By Ross Martin
Buffalo Educator and Graduate Student, Yale School of the Environment
There’s a bull buffalo rolling on the ground. Hooves point skyward as the bull’s body moves—rocking, kicking, and sliding on a carefully chosen patch of earth. Dust hangs in the hot summer air. Other buffalo look on at the commotion, then return to grazing. A calf imitates the bull, playfully rolling under mom’s legs. What are these buffalo doing?
This is a classic summer scene where buffalo roam. Peculiar, dirt seeking behavior like this is called wallowing. Wallowing serves a variety of purposes for buffalo. The movement jostles off insects, the dirt coating provides protection from the sun, and the wallow they create becomes a social gathering place.
The bull buffalo gets up and wanders off. A yearling cow takes his place, and she is joined by another. Every new buffalo that uses the wallow deepens the depression and widens the circle. They’ll share this wallow until they migrate for fresh grass. The grass in this pasture will grow back, and the buffalo chips left by the herd will feed the soil and disappear. In a few months, most traces of this herd will be indiscernible on the landscape. But the buffalo wallow persists for years—decades even.
What seems like an unremarkable patch of earth—the wallow—plays an important role in prairie ecosystems. Wallowing creates a disturbance in the landscape, and that disturbance provides an opportunity for the web of life to work its magic. The collective weight of dozens of buffalo compacts the soil under a wallow. Water drains much more slowly from these places compared to the surrounding prairie. When the rains come, a wallow transforms into a temporary pool. These pools are oases in the arid expanse of the Great Plains. Insects thrive in and around the shallow water. Tadpoles eat those insects and grow into frogs. Foxes, coyotes and eagles eat the frogs. This circle continues, a legacy of the long gone buffalo herd.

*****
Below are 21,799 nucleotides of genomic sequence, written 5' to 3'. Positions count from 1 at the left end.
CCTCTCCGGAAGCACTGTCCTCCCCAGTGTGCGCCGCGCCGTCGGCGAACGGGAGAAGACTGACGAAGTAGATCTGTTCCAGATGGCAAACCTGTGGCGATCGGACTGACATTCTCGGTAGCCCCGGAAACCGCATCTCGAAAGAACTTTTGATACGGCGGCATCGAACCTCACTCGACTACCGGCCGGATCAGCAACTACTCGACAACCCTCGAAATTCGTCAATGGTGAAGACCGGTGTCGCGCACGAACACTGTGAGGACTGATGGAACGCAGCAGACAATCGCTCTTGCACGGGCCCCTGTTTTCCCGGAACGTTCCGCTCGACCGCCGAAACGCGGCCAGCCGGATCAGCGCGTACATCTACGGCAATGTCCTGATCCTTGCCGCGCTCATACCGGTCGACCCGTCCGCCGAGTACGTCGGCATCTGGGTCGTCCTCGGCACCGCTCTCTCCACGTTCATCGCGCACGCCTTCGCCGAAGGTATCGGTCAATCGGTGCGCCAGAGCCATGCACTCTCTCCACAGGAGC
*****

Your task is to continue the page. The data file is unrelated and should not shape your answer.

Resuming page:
The Great Plains were covered with wallows when there were millions of buffalo on the landscape. But with the buffalo gone, the wallows disappeared too. The depressions were filled in or smoothed over by plows. Cattle couldn’t replace buffalo– they don’t know how to wallow.
Buffalo herds have great power and impact on grasslands. Researchers call them “ecosystem engineers,” species capable of altering landscapes to promote resiliency, abundance, and biodiversity. Wallowing is one of the many ways buffalo support the other beings around them. Returning buffalo bring life with them for the frogs, insects, and people alike.